‘Tis the Season (for Cyber Breaches)

Your community (and maybe your department) will likely suffer this holiday season

By Elijah Woodward  |   Nov 19, 2015

As we close the year out, people are undoubtedly preparing for the cliché and novel year-end round-out articles summing up events in their particular speciality. Policing, use of force, tactics, cyber security, swatting, etc., etc., etc. …

Except that the last two years have shown that December is usually the most exciting month for the cyber security stuff.

December 2013: Target breach. About 30 million records exposed, and Target’s then-CEO ultimately lost his job. Why? A vendor/trusted partner of Target was using the MalwareBytes free, home version of antivirus in their corporate environment (big no-no!). Via the vendor, attackers were able to infiltrate Target and steal info.

December 2014: Sony breach. Hackers, presumably from North Korea, knock Sony offline by destroying all their computers and stealing tons of data. In April of this year it started coming out that phishing emails were used to breach Sony.

December 2015: Stay Tuned!

I think we have a bit of a trend developing. According to some of the trainers I’ve spoken to, the holiday shopping season is the premier time to start data theft in bulk for a number of reasons.

First, this is when we do a bunch of shopping as a country. We’re going to be spending like mad, primarily with cards—online, in the stores, and everywhere else. When do you go fishing? When there’s fish! For the card thieves, this is going to be prime time, as always, to go start stealing credit cards.

Second, it’s the holidays. It’s when most of us take time off from work, relax, have some turkey, fall asleep for a few days, and watch the Cowboys lose a few football games (sorry Cowboys fans … truth hurts). The bad guys have also realized this perfect storm and like to attack during the holidays since this will allow them to go a few days longer without being detected since the digital guards won’t be at their cyber posts.

What’s that translate to for us as cops? Be prepared for the flurry of fraud/identity theft reports that will undoubtedly be overwhelming our lobbies in January!

What are some things you can do to be ready?

Public education. According to a 2014 PERF document on Local LE and cybercrime, community engagement and public education was identified as a strong area to prevent and deal with cybercrime. In particular, Madison, Wis., has taken to putting on evening lectures on cybercrime and how to protect yourself. They even went a step further with developing a cyber camp for kids that allowed the kids the opportunity to practice digging up information.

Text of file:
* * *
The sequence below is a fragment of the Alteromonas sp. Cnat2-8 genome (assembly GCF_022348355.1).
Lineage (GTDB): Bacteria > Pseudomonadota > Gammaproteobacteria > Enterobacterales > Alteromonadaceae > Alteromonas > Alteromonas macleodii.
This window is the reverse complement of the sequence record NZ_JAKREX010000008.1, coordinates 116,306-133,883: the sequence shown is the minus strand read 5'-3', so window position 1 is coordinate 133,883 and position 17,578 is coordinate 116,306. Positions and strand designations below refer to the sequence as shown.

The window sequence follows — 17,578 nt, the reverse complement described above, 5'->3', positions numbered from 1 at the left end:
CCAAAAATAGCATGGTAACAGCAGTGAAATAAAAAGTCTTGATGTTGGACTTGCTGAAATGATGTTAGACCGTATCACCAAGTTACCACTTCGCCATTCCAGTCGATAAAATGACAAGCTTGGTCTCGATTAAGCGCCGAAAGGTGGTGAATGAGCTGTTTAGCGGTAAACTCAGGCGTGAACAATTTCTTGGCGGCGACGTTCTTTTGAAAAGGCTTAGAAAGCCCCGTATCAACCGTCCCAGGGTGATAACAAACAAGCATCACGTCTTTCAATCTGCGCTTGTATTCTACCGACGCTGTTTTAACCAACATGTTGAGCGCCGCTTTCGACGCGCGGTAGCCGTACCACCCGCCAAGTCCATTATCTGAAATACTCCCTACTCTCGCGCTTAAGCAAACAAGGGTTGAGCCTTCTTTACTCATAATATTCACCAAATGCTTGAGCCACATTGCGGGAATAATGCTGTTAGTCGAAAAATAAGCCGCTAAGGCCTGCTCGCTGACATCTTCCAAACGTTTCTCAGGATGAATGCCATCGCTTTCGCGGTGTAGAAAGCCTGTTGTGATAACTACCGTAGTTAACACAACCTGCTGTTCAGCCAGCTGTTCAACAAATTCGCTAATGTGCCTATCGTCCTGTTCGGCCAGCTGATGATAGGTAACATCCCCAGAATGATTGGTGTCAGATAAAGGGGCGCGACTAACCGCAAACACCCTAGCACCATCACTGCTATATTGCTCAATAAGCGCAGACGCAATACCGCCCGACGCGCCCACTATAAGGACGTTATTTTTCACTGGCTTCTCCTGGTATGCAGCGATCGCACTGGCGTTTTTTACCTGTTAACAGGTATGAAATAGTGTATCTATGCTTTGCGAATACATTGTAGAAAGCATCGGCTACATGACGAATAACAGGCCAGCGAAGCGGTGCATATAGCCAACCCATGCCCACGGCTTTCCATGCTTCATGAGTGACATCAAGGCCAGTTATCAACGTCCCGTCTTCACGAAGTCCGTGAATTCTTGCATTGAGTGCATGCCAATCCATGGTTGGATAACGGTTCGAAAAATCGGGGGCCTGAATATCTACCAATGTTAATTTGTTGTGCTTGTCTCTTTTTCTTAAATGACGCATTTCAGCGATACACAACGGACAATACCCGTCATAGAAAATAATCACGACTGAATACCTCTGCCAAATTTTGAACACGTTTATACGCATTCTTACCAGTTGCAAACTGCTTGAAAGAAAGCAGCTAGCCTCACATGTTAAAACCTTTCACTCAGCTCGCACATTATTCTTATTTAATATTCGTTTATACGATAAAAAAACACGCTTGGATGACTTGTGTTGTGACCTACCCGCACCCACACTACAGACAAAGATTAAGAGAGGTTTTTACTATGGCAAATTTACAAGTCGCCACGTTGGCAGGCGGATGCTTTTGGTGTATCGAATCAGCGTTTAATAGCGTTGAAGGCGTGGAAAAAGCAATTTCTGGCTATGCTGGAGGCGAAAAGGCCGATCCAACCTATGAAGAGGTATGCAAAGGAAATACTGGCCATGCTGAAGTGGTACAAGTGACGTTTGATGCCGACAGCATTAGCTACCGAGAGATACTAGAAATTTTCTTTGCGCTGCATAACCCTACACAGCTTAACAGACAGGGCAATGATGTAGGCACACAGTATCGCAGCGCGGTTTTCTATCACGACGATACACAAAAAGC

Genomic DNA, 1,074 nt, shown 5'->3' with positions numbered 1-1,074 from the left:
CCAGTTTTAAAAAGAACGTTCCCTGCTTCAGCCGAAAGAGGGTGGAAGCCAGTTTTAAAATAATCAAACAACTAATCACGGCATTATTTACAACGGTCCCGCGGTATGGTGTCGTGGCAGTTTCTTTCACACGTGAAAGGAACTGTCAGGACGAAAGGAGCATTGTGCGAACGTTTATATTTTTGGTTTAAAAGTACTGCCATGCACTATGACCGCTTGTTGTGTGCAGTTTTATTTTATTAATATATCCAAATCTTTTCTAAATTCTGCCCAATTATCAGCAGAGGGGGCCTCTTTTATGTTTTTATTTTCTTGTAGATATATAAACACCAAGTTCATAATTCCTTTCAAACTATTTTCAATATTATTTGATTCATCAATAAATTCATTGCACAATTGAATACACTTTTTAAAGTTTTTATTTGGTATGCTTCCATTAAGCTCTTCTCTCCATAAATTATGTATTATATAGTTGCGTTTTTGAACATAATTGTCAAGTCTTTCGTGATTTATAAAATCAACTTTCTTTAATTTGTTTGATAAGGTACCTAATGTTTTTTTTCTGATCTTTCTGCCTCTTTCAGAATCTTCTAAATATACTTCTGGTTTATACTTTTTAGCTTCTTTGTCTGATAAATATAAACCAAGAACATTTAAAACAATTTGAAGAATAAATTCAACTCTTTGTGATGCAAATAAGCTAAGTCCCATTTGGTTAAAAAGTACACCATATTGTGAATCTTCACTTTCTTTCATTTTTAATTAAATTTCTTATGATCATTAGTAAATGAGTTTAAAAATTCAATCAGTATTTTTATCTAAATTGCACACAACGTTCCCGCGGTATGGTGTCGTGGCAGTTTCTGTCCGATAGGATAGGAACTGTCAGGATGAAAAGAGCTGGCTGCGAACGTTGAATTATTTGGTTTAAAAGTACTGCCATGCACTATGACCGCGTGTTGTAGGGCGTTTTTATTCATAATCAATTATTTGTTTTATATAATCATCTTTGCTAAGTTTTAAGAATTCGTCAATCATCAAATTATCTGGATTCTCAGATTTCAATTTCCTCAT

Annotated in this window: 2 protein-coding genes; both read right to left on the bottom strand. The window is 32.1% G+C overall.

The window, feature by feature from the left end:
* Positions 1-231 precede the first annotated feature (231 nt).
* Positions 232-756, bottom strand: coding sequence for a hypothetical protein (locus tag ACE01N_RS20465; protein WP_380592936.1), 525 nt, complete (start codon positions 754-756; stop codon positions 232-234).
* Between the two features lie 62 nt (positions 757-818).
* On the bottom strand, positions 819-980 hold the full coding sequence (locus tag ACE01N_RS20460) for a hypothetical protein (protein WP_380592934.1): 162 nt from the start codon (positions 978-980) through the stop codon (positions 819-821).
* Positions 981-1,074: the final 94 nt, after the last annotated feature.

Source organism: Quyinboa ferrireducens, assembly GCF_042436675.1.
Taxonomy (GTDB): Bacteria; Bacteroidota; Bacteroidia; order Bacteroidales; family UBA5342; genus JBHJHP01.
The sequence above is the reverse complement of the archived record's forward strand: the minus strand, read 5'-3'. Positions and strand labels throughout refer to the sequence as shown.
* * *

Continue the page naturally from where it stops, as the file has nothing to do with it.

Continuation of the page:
Obviously this creates an awesome way for the officers to learn from the experts about new social media outlets as well. You can check out their website for more information.

Get updated information on identity theft and credit card fraud. State Attorney Generals Offices usually have some sort of flier that they give out by the truckload to departments—all you have to do is ask! Have a couple of these fliers ready and waiting in your lobby to provide to victims as they make reports.

Get information from ftc.gov and identitytheft.gov on identity theft. Tons of good information at both of these websites—and guess what? They’re free!  Again, more good info to print out and have on hand to provide victims a path to recovery rather than the usual, “That will be five business days until you can get a copy of the case report.”

Conclusion

As this year draws to a close, let’s prepare ourselves for what we know is coming. 2013 was a year of remarkable breaches. 2014 was breathtaking, and 2015 has already been mind blowing. This will filter down to us at the local level, so let’s be ready for it when we start taking the reports.

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Elijah Woodward
Elijah Woodward is the owner of SavageCyberSpace.com, a security consulting company focusing on information and cyber security as well as physical security. He has 10 years of law enforcement experience working in patrol, motors, and community resources. He is a member of the FBI’s InfraGard program, and the High Technology Crime Investigator’s Association. Elijah believes that law enforcement is in a prime position to address the issues of cyber crime and fraud, and it will be cops at the local level who will have the greatest impact on these new crimes as they continue to plague our communities. Reach him at [email protected]